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Page1of 1 Stay Creative, My Friends
by Ernie Schenck

Arguably, one of the most successful campaigns of the last few years has been “The Most Interesting Man In The World” for Dos Equis. There is seemingly nothing the dude can’t do. He’s good at everything. A jack of all trades. A chameleon with a beard and a bottle of beer, able to adapt to virtually any situation he’s thrown into.

As it turns out, Dos Equis might have unknowingly given us all a lesson in the concept of domain dependence and why creatives should avoid it like the plague.

Domain dependence is being good at what you do in one setting, but completely and utterly unable to transfer that ability to another setting.

A cheetah is a deadly and effective predator when he can use his speed to run down prey on the wide-open African savannah, but put him in the Brazilian rainforest, with its dense tangles of foliage, and he’s probably going to go to bed hungry more nights than not.

You would think that if someone is a brilliant mathematician, she’s a brilliant mathematician. You’d think it wouldn’t matter if she’s in Harvard, NASA or a grade school in Texas. But a recent experiment shows that you’d be thinking wrong.

You probably remember problems like this one from when you took high school math. A bat and a ball cost $1.10. The bat costs a dollar more than the ball. So the ball costs 10 cents, right?

Well, not actually. If the ball is 10 cents, then the total comes to $1.20. Ten cents for the ball, $1.10 for the bat. So the right answer is the ball costs 5 cents. 

But here’s the weird part. When this problem was given to a group of Harvard, Princeton and MIT students, over half of them got it wrong. That’s right. For the same kids who crushed the SAT’s so bad, the test proctors had to bring in the jaws of life.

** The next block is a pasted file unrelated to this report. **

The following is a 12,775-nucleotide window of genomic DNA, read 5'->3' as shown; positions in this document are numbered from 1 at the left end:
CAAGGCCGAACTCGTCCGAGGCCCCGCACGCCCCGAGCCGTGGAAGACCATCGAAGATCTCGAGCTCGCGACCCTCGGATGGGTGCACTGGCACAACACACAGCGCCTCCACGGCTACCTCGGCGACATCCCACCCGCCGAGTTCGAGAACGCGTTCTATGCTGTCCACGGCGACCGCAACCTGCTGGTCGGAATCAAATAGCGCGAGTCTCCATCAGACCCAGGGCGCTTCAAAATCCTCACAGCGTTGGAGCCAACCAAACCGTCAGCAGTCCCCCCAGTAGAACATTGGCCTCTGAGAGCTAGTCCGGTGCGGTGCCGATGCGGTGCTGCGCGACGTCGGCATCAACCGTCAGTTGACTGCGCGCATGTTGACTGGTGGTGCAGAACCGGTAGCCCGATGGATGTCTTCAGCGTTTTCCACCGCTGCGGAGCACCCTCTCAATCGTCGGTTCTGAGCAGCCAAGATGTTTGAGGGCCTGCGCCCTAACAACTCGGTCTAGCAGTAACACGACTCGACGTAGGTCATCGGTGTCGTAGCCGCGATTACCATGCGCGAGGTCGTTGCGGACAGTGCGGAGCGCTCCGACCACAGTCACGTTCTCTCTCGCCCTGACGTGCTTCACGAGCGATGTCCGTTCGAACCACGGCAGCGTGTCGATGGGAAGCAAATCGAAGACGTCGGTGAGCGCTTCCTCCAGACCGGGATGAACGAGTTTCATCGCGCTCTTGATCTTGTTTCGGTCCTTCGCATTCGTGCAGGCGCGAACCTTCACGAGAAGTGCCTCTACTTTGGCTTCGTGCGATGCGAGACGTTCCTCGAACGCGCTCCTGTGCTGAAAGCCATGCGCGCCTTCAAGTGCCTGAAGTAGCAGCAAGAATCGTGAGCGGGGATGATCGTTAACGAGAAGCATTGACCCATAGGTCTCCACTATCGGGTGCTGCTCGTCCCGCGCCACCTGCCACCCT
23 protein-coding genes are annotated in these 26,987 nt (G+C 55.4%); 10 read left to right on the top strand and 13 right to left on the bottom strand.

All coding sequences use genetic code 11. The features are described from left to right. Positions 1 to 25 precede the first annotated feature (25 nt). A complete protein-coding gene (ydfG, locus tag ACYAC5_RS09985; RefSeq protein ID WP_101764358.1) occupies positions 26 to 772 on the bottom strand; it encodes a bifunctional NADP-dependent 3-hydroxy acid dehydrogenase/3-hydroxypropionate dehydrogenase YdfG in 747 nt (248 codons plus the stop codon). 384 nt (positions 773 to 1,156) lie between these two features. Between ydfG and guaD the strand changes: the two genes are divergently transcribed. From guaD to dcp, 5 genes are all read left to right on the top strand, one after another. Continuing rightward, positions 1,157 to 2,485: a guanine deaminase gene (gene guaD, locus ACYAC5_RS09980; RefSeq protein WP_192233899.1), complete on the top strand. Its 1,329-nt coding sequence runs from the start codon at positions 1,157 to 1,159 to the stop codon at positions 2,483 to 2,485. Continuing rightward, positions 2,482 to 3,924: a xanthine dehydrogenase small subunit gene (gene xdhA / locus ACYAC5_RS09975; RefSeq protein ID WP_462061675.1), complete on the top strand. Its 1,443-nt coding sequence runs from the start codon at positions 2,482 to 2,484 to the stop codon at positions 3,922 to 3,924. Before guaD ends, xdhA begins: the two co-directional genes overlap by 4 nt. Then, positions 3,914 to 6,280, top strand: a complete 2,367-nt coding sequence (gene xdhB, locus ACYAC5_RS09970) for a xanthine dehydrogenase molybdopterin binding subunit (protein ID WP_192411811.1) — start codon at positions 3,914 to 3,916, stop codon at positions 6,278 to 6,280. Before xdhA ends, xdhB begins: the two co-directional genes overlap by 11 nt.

This is domain dominance. These are brilliant math students. As long as they’re solving the Gaussian Moat or Poincaré Conjecture. Put them back in middle school and hoo boy, can you say constipated? 

The creative mind doesn’t work like this. The creative mind has the ability to migrate from one realm to another without even thinking about it. It’s what allows us to connect this dot with that dot. Alpha with omega. Black with white. Geicos with insurance. Aaron Burr with milk. God with pickup trucks.

So as advertising creatives, our minds are different. Unlike those math students, most of us seem to have fundamentally different wiring that lets us move back and forth between otherwise disparate realms that bear no apparent relationship to each other. 

But is it possible that there might be ways to amplify that ability? Can a talent for advertising creativity translate into a talent for musical creativity or sculpting creativity? If you’re an amazing advertising writer, can you be an equally amazing author or screenwriter or playwright? If you’re a brilliant art director, can you be an equally brilliant painter or photographer? Maybe and maybe not.

But here’s the real question. What happens when you bring that talent back home? Can the experience of having jumped the fence make you an even more creative ad person? 

Before he wrote Deliverance, author James Dickey was a successful advertising creative with a number of agencies in Atlanta. Although he once said that he felt like he was selling his soul to the devil, there is little doubt that both careers benefitted from each other. It’s been suggested that Deliverance might never have happened if it hadn’t been for the aforementioned devil, nor would Dickey’s success as an ad creative have happened without Deliverance.

Leonard Cohen never worked in advertising. But the restless Canadian singer-songwriter, widely regarded as only slightly less influential than Paul Simon, found himself writing poetry and novels as much as songs. I don’t know if his foray into literature made him a better songwriter, but he did get inducted into the Songwriters Hall of Fame. Would it have happened anyway? Maybe. But maybe pushing his talent into a different territory had something to do with it.

Maybe it’s time you pulled a Most Interesting Man In The World and pushed yours. ca Schenck
Ernie Schenck ( is a freelance writer, a creative director and a regular contributor to CA’s Advertising column. An Emmy finalist, three-time Kelley nominee and a perennial award winner—the One Show, Clios, D&AD, Emmys and Cannes—Schenck worked on campaigns for some of the most prestigious brands in the world in his roles at Hill Holliday/Boston, Leonard Monahan Saabye and Pagano Schenck & Kay. He lives with his wife and daughter in Jamestown, Rhode Island.